A week in the life of a postgraduate on our MSc in Space Engineering
From lectures to laboratory-based practicals and personal tutorials, discover what a typical week looks like for a student on our MSc in Space Engineering.
How will I learn?
Your teaching will be delivered through a combination of:
- Interactive in-class learning
- Laboratory-based practicals
- Online learning
What does a typical week look like?
You’ll receive typically 12-15 contact hours each week, depending on how many extra labs or tutorials there are to attend on top of the lectures. A full-time student will also spend about 40 hours a week carrying out study, including the contact time. Contact hours include:
10am - 12 noon: Satellite Remote Sensing – Lecture.
- 9am - 11am: Space Dynamics and Missions – Lecture.
- 9am - 12 noon: RF Systems and Circuit Design – Lab Workshop.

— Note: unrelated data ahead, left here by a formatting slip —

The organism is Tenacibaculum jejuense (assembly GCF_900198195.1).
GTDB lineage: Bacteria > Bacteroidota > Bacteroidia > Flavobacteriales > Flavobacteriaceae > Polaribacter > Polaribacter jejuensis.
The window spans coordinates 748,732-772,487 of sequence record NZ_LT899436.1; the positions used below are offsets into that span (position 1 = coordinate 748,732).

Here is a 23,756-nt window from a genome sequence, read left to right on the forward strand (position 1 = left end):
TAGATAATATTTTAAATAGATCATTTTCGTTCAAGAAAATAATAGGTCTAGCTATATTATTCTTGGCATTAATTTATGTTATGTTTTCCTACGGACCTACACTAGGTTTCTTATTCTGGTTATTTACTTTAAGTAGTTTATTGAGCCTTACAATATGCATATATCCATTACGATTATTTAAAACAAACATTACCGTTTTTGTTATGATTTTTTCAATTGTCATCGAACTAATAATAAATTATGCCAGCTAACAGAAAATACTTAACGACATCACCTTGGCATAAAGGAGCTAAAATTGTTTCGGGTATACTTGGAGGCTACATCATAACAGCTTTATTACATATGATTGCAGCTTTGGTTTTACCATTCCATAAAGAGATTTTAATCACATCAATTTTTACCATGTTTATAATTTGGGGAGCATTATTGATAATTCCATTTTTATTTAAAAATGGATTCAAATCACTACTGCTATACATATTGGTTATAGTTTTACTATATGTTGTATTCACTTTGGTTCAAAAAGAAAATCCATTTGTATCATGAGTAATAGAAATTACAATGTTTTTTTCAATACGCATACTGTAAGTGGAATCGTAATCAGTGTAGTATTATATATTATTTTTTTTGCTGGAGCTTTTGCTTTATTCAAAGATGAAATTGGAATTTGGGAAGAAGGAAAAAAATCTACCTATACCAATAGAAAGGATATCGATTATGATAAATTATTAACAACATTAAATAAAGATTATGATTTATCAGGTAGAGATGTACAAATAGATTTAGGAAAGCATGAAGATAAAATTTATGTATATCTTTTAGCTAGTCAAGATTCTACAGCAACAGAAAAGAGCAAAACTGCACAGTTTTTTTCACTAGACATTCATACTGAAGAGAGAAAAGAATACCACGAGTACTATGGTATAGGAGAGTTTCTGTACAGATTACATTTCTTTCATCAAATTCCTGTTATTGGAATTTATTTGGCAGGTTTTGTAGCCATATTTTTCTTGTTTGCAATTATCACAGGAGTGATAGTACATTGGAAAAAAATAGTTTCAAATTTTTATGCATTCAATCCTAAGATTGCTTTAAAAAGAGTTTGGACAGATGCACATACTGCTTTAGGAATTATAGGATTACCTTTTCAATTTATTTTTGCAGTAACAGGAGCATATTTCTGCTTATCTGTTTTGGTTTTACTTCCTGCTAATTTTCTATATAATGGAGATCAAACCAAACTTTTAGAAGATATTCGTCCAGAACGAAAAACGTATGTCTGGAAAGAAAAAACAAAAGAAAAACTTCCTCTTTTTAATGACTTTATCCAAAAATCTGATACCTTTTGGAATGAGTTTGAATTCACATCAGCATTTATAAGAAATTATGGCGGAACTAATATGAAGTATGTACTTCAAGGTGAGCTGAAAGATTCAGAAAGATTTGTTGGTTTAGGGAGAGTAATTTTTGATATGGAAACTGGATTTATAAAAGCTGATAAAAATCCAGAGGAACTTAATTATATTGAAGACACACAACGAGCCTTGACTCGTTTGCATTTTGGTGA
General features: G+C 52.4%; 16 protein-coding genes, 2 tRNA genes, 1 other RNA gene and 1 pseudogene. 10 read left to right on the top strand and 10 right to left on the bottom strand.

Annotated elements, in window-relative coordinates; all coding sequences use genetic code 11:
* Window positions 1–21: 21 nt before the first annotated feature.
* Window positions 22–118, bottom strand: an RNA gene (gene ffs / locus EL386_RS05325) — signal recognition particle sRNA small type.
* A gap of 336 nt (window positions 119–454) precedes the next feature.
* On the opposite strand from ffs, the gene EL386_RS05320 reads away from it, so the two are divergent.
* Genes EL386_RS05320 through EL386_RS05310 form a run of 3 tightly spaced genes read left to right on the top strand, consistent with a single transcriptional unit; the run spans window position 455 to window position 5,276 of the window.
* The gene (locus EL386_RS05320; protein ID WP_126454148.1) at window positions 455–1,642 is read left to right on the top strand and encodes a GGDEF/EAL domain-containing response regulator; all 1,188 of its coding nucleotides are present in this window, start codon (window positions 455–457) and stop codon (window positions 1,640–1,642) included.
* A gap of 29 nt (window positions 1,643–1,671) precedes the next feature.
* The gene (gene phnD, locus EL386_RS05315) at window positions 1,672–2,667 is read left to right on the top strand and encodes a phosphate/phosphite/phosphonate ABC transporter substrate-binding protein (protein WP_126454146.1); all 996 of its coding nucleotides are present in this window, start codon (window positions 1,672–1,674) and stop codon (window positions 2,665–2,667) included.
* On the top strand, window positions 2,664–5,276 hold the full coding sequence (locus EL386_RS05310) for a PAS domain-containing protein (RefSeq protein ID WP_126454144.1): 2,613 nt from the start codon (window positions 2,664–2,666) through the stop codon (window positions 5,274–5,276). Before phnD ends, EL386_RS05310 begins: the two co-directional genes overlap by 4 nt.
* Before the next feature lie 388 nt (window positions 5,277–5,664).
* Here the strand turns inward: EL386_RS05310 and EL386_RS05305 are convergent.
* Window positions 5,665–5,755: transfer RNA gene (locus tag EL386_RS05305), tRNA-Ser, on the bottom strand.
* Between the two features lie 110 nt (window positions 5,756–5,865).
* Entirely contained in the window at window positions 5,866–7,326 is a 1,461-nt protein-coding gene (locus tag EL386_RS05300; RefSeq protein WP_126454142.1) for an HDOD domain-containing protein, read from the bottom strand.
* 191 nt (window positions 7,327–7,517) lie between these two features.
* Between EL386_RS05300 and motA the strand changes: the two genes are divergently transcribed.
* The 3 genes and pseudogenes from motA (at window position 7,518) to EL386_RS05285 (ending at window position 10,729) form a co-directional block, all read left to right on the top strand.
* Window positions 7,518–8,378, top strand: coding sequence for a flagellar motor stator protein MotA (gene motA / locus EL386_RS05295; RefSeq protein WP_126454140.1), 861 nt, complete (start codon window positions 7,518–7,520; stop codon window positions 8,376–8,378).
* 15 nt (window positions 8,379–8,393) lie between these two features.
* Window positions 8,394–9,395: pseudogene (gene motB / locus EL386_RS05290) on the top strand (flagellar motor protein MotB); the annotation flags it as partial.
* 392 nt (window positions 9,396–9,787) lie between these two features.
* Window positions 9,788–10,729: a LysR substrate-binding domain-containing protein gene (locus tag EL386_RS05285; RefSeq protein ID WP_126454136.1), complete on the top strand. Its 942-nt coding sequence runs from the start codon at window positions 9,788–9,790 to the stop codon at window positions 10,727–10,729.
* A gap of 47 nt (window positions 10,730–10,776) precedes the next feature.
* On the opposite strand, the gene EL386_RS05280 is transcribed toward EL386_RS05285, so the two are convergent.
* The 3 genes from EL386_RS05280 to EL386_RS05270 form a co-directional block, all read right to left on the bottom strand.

Please note, Wednesday afternoons are left free for sporting and other University society activities.
- 9am - 10am: Space Dynamics and Missions – Lab Workshop
- 11am - 1pm: Space System Design – Lecture
- 5pm - 6pm: Space System Design – Lecture.
- 12 noon - 1pm: Satellite Remote Sensing – Lecture
- 3pm - 6pm: RF Systems and Circuit Design – Lecture.
And when lectures have finished?
There are a wealth of activities on offer Surrey for you to get involved in such as becoming a member of the Electronics and Amateur Radio Society (EARS), which connects you to a passionate community of fellow engineers and gives you 24/7 access to amazing workshop facilities. Or you could head over to Surrey Sports Park, explore the town of Guildford with its wide range of bars and restaurants, or take a 34-minute train journey into London for some time in the city. For some peace and quiet, and the chance to explore, you can head to the Surrey Hills, an area of outstanding natural beauty.
Disclaimer: The timetable and modules listed are indicative, reflecting the information available at the time of publication and may be subject to teaching availability, student demand and/or class size caps.